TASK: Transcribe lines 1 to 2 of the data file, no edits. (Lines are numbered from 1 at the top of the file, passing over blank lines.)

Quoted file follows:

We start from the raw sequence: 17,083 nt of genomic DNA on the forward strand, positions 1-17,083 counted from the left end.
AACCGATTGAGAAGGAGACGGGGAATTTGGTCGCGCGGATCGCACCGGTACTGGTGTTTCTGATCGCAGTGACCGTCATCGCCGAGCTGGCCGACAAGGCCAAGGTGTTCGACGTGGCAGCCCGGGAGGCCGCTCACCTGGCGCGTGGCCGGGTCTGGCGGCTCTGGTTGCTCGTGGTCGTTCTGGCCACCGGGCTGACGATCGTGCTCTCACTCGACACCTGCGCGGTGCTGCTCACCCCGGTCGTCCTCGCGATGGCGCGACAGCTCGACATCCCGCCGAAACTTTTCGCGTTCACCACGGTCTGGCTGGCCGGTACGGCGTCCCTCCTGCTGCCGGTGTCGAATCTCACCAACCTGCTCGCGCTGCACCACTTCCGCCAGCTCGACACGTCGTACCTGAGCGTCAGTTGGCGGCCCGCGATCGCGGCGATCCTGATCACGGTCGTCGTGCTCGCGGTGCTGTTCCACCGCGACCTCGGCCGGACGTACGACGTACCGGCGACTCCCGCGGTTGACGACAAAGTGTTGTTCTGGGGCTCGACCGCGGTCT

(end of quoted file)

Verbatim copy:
We start from the raw sequence: 17,083 nt of genomic DNA on the forward strand, positions 1-17,083 counted from the left end.
AACCGATTGAGAAGGAGACGGGGAATTTGGTCGCGCGGATCGCACCGGTACTGGTGTTTCTGATCGCAGTGACCGTCATCGCCGAGCTGGCCGACAAGGCCAAGGTGTTCGACGTGGCAGCCCGGGAGGCCGCTCACCTGGCGCGTGGCCGGGTCTGGCGGCTCTGGTTGCTCGTGGTCGTTCTGGCCACCGGGCTGACGATCGTGCTCTCACTCGACACCTGCGCGGTGCTGCTCACCCCGGTCGTCCTCGCGATGGCGCGACAGCTCGACATCCCGCCGAAACTTTTCGCGTTCACCACGGTCTGGCTGGCCGGTACGGCGTCCCTCCTGCTGCCGGTGTCGAATCTCACCAACCTGCTCGCGCTGCACCACTTCCGCCAGCTCGACACGTCGTACCTGAGCGTCAGTTGGCGGCCCGCGATCGCGGCGATCCTGATCACGGTCGTCGTGCTCGCGGTGCTGTTCCACCGCGACCTCGGCCGGACGTACGACGTACCGGCGACTCCCGCGGTTGACGACAAAGTGTTGTTCTGGGGCTCGACCGCGGTCT